The goals of the study will be to determine if supply chain problems have led to particular bottlenecks, anti-competitive practices or higher prices, the agency said in a statement.
It comes as the Biden administration battles a surge in inflation amid concerns that supply chain woes in the wake of the coronavirus pandemic are pushing up consumer prices.
The National Grocers Association has also expressed concern that large retailers have been able to use their heft to compel sellers to keep supplies flowing, putting smaller competitors at a disadvantage.
At the White House, President Joe Biden met Monday with chief executives of major retailers to discuss how to move goods to shelves as the U.S. holiday shopping season begins in the shadow of the Omicron coronavirus variant.
The FTC said it is also requiring Kroger Co, C&S Wholesale Grocers Inc., Associated Wholesale Grocers Inc., Berkshire Hathaway unit McLane Co Inc, Procter & Gamble Co, Tyson Foods, and Kraft Heinz to provide information within 45 days of receiving the order.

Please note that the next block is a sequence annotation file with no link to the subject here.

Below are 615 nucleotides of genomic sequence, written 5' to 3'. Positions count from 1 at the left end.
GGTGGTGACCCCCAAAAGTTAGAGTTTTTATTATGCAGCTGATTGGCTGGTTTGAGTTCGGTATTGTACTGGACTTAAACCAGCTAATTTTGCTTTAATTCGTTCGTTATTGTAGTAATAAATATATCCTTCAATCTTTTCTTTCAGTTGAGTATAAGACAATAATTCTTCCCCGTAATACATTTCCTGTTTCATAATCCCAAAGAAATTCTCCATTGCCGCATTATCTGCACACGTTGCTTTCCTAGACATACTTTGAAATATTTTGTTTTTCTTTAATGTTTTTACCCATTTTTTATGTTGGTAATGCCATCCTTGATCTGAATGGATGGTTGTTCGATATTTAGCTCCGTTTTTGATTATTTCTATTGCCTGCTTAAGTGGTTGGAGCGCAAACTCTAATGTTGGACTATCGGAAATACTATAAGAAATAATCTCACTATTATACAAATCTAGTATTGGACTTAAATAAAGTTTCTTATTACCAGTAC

FTC Chair Lina Khan said she hoped the study would "shed light on market conditions and business practices that may have worsened these disruptions or led to asymmetric effects."
In its information requests, the agency asked the companies to detail what is behind any shortages they have experienced and what that has meant for them in terms of higher prices.
They have also asked for internal documents with strategies for maintaining their supply chain and determining pricing, as well as data on profit margin and market shares.
The FTC approved the study on a 4-0 bipartisan vote.
(Reporting by Diane Bartz and Eric Beech; Editing by Angus MacSwan and Richard Pullin)